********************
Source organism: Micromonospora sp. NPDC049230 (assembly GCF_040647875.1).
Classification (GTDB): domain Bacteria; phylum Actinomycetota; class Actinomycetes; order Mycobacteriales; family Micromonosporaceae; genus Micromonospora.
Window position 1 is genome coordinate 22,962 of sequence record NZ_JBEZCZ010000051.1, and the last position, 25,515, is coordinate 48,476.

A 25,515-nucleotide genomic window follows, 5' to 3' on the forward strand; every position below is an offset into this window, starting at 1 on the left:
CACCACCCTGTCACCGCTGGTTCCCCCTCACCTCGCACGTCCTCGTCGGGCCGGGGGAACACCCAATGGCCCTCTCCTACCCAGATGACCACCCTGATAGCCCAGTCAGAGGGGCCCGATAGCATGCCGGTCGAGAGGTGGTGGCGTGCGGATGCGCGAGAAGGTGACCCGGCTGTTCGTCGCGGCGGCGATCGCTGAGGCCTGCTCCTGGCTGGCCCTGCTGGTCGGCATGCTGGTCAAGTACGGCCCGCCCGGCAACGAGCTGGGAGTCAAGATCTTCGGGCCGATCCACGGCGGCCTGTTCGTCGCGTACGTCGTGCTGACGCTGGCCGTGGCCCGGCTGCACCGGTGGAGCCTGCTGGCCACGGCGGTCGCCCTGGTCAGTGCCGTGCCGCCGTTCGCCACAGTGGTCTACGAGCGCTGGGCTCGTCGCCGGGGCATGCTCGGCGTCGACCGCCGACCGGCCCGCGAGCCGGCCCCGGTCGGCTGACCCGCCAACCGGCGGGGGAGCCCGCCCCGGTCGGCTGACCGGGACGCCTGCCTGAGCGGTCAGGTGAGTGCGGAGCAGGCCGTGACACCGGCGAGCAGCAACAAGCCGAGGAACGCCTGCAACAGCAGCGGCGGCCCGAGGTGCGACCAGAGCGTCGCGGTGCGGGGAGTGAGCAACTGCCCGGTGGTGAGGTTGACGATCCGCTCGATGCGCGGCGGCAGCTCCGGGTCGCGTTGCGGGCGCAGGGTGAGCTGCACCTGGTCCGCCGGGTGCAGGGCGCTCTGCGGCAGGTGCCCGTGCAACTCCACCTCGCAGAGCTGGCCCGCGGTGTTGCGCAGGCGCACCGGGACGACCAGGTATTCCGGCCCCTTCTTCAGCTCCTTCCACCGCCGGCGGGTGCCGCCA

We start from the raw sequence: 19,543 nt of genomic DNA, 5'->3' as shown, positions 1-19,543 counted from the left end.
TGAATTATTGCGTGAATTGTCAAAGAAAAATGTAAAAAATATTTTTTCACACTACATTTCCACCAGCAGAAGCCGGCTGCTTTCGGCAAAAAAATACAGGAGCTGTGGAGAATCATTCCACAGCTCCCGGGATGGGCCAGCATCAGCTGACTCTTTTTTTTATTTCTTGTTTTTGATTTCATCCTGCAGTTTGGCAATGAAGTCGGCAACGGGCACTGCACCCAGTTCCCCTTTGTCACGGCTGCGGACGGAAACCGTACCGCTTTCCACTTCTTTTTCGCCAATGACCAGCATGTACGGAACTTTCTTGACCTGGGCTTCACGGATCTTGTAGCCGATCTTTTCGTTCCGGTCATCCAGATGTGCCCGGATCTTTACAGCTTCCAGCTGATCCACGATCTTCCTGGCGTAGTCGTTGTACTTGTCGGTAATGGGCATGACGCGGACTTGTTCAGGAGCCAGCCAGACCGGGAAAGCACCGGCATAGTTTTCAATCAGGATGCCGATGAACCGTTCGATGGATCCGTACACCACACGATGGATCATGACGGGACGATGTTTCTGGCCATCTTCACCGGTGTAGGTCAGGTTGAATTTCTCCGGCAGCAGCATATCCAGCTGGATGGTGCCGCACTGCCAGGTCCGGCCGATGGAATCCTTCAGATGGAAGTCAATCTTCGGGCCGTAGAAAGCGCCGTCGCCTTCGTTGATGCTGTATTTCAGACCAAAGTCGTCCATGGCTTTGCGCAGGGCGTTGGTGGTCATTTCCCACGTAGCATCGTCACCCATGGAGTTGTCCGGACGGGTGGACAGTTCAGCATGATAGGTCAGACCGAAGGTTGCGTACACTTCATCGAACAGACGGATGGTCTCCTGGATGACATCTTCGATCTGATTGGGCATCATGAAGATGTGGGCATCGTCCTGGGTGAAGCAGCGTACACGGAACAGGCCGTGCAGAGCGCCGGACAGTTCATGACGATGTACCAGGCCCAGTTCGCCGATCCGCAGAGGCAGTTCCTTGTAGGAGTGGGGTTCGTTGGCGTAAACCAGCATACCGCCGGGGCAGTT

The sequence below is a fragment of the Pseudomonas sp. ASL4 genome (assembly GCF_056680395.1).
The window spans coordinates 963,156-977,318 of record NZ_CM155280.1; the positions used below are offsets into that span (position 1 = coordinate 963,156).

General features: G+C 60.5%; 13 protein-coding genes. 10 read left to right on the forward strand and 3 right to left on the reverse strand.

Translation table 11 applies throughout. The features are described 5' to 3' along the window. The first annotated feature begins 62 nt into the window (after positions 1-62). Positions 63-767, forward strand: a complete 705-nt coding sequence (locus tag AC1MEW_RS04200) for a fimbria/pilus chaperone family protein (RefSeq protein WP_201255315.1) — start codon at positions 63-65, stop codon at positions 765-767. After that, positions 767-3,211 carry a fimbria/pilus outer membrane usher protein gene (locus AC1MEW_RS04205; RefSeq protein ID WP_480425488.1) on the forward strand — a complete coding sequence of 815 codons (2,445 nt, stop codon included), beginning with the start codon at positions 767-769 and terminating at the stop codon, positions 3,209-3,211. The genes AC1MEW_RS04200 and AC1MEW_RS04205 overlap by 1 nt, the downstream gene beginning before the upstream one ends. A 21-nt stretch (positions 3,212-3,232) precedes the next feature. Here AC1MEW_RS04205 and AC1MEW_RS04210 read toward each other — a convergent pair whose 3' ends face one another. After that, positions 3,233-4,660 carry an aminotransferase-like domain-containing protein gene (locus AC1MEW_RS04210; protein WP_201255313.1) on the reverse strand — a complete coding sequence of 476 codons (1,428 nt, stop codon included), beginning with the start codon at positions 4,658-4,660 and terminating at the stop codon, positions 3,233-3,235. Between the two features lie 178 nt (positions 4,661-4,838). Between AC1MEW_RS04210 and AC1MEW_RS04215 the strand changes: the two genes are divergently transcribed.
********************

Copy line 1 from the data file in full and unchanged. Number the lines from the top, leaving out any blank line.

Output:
Source organism: Micromonospora sp. NPDC049230 (assembly GCF_040647875.1).